2. Can it be used to pay for Insurance dues on cars, houses, materials, businesses, stores, etc.?

3. Can interest money be given as part of his or her salary for work to a non-Muslim? Would that apply to Jews and Christians as well?

4. Can this be given to non-Muslim charities unusually solicited through mail, door-calls and ads, such as, Blood Banks, Heart Associations, Community Service groups, Welfare Committees for the aged, sick, disabled, prisoners and similar others under disadvantage?

5. There are individuals on the streets and subways asking for help. Are they entitled to be given this money?

6. There are non-Muslims one knows live under very low income, levels. Would they be preferable as recipients of this interest money?

7. Is it permissible to give this money to Muslims falling in some of the above categories?

8. Is it all right to give this money to:

a) make toilets in masajid?

b) help counter anti-Muslim propaganda as claimed and accepted by a known Muslim institution in South Africa?    (S. Ahmed New York)

A: As a general rule, no Muslim by his free choice should invest or deposit his money in an interest-bearing scheme or account.

If a Muslim has deposited his money in an interest-bearing account for any reason, or the interest has come to his account without his choice or intention, he should not receive the amount of interest, but should surrender it to the payer of interest.

However, in non-Muslim countries he can receive the amount of interest with a clear intention that he will not use this amount for his personal benefit. In this case it is incumbent upon him to give this amount as Sadaqah to the poor who do not have the nisab of Zakah. This is not the normal Sadaqah which a Muslim gives out of his lawful income with an intention to get reward in the Hereafter. Instead, this Sadaqah is meant only for disposing off an unclean and unlawful money and to relieve oneself from the burden of an ill-gotten gain.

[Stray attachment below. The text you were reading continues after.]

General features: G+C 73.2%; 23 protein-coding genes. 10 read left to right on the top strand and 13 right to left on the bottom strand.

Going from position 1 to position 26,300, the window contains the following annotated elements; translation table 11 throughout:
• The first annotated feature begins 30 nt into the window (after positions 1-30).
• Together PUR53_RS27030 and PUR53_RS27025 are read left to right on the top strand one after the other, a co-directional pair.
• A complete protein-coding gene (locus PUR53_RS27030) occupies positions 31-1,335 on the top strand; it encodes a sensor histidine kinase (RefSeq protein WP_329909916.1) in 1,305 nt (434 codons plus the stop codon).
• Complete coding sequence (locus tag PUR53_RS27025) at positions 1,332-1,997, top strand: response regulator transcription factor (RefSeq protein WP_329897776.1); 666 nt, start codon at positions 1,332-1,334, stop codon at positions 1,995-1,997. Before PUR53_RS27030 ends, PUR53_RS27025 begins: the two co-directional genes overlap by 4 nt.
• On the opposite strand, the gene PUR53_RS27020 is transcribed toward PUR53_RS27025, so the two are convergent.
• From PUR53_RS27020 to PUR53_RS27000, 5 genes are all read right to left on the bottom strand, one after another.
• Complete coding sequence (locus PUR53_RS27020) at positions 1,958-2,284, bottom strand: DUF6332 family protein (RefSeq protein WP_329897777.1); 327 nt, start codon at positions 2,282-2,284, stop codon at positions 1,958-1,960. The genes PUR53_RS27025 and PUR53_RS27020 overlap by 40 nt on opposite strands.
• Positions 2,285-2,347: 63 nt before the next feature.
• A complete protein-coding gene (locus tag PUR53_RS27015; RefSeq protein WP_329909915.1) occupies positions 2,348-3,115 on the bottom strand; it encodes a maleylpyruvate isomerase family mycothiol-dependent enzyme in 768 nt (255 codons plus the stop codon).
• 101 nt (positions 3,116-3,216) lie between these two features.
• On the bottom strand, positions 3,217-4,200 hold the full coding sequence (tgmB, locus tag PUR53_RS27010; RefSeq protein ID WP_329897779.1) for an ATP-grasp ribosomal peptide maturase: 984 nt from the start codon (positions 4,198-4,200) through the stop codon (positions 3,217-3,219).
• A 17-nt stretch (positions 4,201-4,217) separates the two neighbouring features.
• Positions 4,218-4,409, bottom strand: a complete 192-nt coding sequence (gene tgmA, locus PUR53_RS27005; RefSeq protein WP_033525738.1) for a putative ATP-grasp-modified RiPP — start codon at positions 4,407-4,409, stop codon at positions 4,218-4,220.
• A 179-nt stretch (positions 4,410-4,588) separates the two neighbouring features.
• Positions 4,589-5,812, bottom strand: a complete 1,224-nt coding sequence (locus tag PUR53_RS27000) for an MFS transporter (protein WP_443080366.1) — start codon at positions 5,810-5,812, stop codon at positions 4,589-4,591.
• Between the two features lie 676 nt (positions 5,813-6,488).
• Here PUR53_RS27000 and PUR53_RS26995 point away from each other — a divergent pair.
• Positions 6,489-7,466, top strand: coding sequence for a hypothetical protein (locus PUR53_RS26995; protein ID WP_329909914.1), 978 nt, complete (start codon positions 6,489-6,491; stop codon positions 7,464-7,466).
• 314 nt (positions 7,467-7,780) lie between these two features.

But it should be remembered that this amount is unclean only for the person who has received it as interest. The poor persons who get it from him as Sadaqah can use this amount for their personal benefits. This amount can also be given to one's close relatives who are entitled to receive Zakah. Even one's adult children can receive this amount from him, if they are so poor that they can receive Zakah.

Keeping these rules in view, the certain answers to your questions are as follows:

(1) No, if the amount of interest is used in paying income tax or other government taxes, it amounts to using it for personal benefit, hence it is not permissible. Some contemporary scholars of Shariah, however, have allowed it only where the banks or financial institutions are nationalized. But I am not satisfied with this proposition. It is a very grave sin to use interest-money and one should not seek such devices to use the same for his own benefit.

(2&3) No, all these uses are beneficial to the holder of interest-money, hence impermissible.

(4) As mentioned above, the interest-money can only be given as Sadaqah to those entitled to receive Zakah and the Sadaqah can only be performed through tamlik, i.e. by making the payee owner of the amount. So, this amount cannot be given to any welfare Scheme where it is spent in office expenditure, salaries of the staff, construction of building or purchasing things of public use without giving it in the ownership of a particular person. The interest-money therefore should be given to some poor person entitled to receive Zakah. But unlike the Zakah money, the amount of interest can also be given to a poor non-Muslim who does not own the value of nisab (threshold).1

(5) If they are so poor that they do not have the nisab of Zakah, the interest-money can be given to them.

(6) As mentioned earlier, the interest-money can be given to a non-Muslim also subject to the condition just mentioned in answer to question 5.

(7) Yes, if they are entitled to receive Zakah, they can be given the interest-money also.

(8) As mentioned in answer to question no.4 this Sadaqah must be performed through tamlik. So, the amount cannot be used for making toilets of a musjid or in the general expenditure of a Muslim association.'

Contemporary fatawaa